Photograph by Brett Ascarelli
HCA executive director Gary Sangster oversees an innovative program.
HCA provides the ultimate in nurturing creative experimentation
One recent foggy afternoon at the Marin Headlands Center for the Arts (HCA), an intern was running around setting up AV equipment in the former military barrack. He and a seasoned staff member were preparing for a draft of sorts. The next day, a jury was to converge to discuss who would win admission to the organization's prestigious artist residency program for 2007. The program is highly selective; of 600 applicants from all over the world, only some 40 will be invited into the program.
The HCA is lodged in a handsome grouping of nine former military barracks that once composed Fort Barry on the majestic, windswept coast of the Marin Headlands. It's about 15 minutes and one light-year away from the bustle of San Francisco. The moment one emerges from a one-lane tunnel off of Highway 101, a veil of thick mist blankets the dunes.
During the '80s and '90s, the HCA commissioned some of its barracks to be creatively renovated by respected contemporary artists: David Ireland, Ann Hamilton, Leonard Hunter and architect Mark Mack. There's even an award-winning unisex latrine, complete with a Duchampian row of nonfunctional urinals, standing like sentries against the wall. Time seems to tick slowly at HCA, as if impeded by the dense fog, which executive director Gary Sangster likens to what one would find in Scotland. Another employee suggests that the HCA has a kind of magic about it. Truly, the wooly cloud seems to create a whole other world--a cradle for artists percolating ideas.
More than 700 creative minds have come through the HCA's residency program since it was founded by local artists in 1987. Among the residents have been seminal American figures, including Sonoma County artist Ned Kahn, the Foundry dance company and urban-inspired creator Julie Mehretu, who last year won a MacArthur "genius" Fellowship (the fourth HCA alum, Kahn included, to do so).
Although the residencies are wildly difficult to land--a third of them exclusively reserved for California artists--the HCA conducts an array of other programs, maximizing itself as a resource for the local and extended community. It runs educational programs, providing artist talks, conducting open houses and allowing frequent public interaction with a selected artist each session. There are also studios for newly minted MFA artists, an affiliate artist program with subsidized studio rent, and even "Close Calls," an annual exhibit highlighting the work of artists who almost, but didn't quite, make it into the residency program.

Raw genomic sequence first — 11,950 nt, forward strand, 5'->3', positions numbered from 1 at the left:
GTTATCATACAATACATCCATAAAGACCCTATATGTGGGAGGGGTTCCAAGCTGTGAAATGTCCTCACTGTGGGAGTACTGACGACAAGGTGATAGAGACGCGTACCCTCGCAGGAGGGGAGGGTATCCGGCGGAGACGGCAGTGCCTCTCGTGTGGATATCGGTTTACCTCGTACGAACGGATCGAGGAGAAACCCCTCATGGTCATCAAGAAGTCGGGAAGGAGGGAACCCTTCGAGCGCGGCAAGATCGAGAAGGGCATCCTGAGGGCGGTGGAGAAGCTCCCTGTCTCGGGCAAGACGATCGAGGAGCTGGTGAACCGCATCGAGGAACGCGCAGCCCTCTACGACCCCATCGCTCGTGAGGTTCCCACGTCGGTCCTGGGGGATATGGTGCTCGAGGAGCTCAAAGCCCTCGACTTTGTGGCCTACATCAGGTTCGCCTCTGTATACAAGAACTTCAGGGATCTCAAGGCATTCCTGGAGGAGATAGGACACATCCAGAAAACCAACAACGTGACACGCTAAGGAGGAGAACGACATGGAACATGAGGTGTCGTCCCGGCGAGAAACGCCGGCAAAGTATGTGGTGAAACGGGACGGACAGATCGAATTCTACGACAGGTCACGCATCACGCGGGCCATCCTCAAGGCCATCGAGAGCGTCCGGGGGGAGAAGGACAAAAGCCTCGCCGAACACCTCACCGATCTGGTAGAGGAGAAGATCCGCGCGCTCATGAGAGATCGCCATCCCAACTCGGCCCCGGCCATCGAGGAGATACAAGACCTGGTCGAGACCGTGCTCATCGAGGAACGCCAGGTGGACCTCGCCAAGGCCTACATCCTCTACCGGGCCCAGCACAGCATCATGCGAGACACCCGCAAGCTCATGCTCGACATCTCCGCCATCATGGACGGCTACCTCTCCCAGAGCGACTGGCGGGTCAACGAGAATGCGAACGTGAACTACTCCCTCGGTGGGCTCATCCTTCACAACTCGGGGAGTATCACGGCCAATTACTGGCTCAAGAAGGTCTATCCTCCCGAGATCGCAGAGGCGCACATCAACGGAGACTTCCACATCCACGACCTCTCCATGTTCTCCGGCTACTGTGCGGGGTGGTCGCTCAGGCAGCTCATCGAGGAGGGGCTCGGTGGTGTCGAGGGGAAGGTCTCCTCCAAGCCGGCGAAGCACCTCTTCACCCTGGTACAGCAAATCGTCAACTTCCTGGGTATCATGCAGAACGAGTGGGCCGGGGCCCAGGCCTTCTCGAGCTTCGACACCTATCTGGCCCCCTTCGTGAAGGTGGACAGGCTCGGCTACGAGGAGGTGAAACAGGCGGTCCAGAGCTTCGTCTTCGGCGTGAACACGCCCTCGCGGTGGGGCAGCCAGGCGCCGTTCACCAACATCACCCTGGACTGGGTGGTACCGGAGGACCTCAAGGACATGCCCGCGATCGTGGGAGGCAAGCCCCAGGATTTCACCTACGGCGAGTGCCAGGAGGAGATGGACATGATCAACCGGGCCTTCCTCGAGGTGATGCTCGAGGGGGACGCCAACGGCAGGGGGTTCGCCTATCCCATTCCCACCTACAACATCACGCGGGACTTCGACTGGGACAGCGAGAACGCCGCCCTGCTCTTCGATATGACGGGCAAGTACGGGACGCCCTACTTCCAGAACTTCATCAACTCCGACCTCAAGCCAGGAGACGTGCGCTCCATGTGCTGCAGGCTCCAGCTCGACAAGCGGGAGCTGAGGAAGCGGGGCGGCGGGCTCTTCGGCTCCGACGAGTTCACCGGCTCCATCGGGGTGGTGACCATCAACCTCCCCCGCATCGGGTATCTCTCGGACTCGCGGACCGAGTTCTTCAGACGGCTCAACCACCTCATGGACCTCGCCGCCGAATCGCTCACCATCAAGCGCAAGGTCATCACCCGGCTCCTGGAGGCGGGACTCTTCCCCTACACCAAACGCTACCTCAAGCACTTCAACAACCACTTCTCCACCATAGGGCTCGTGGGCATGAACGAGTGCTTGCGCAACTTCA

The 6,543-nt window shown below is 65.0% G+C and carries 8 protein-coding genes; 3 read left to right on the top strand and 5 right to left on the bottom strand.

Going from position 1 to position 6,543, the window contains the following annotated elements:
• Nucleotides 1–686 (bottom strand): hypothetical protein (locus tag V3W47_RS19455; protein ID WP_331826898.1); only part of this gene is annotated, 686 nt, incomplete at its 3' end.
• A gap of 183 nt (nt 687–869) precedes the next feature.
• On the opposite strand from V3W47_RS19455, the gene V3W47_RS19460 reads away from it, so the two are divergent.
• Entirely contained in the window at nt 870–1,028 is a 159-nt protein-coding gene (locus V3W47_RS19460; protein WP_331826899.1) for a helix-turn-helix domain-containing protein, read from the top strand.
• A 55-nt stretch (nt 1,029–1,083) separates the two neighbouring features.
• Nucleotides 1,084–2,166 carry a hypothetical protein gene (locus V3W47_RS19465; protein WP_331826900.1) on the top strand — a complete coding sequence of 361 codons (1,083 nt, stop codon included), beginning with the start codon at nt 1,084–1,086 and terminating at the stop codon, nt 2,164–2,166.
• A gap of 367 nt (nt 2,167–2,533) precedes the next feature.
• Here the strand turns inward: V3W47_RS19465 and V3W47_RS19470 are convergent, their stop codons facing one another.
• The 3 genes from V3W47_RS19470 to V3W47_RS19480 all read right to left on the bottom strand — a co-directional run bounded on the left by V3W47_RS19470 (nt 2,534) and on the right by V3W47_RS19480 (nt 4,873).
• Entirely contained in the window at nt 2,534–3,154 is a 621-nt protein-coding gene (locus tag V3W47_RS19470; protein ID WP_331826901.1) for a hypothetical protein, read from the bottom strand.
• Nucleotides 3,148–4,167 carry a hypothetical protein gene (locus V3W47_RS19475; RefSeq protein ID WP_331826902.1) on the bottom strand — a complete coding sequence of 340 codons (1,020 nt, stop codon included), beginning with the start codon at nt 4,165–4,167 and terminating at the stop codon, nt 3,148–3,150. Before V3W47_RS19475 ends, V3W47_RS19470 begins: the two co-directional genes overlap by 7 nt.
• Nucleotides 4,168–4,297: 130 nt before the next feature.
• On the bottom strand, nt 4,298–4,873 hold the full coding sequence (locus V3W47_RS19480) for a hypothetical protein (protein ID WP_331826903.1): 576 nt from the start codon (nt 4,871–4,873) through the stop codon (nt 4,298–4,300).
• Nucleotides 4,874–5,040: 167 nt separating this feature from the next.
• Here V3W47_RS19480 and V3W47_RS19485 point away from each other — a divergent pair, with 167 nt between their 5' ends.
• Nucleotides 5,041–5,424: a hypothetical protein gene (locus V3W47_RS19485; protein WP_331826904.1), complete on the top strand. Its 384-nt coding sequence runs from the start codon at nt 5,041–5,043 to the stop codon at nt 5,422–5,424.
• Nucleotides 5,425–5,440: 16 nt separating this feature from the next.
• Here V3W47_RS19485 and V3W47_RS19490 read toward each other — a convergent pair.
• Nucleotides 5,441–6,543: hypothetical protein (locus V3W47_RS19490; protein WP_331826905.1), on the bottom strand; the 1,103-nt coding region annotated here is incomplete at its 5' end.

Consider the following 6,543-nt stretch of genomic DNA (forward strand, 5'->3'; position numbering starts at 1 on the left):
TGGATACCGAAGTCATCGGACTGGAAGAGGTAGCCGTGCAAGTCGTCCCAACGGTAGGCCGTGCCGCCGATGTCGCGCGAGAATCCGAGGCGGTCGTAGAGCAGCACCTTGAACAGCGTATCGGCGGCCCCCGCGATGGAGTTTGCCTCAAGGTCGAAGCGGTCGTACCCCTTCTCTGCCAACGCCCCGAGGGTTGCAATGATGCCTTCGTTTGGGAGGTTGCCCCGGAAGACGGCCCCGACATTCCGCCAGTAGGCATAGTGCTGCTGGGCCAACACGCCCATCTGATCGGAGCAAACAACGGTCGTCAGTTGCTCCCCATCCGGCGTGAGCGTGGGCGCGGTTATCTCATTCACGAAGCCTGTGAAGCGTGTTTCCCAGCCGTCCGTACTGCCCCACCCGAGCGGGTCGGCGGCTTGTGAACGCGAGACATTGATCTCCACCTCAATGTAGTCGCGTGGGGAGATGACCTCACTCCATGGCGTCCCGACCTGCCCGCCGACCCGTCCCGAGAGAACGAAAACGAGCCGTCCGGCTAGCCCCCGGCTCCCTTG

The HCA is a unique organization, prioritizing not art production but, rather, artistic process and reflection. Unlike many residency programs, no formal product is required of the artists, who usually stay in residency for between one and three months; experimentation is highly encouraged, whatever the results. Sangster explains: "Failure is the difference between what you set out to find and what you do find. It's not negative."
One prime way the HCA facilitates innovation is by providing a social environment for resident artists to emerge from their on-site studios and exchange ideas. Five nights a week, everyone dines together in the cozy mess hall/kitchen, renovated by noteworthy contemporary artist Ann Hamilton. The mess hall features two hearths: one, a mammoth wood-burning stove where fresh bread is baked twice a week; the other, a more decorative masonry stove imported from Northern Europe.
The chipper young chef, Katie Powers, concocts organic, gourmet dinners. On this early afternoon, she has already started preparing dinner in the warm kitchen, planning to serve wild salmon with Proven┴al tomato, fennel and saffron broth and basil aioli; mixed greens with Easter egg radishes, shaved Parmesan and sherry vinegar; and Calvados-roasted pears and almonds with whipped mascarpone.
Making tea in the kitchen is one of the artists-in-residence, Christian Maychack, 33. He arrived the day before, and is already hard at work on a sculpture due soon for the California Biennial in Orange County. The baby-faced Maychack says, "I think there's a summer-camp feel to this place, because you can let your guard down."
How about a very intellectual, creative, sophisticated summer camp. The only bug juice you'd find here would be part of an art project.
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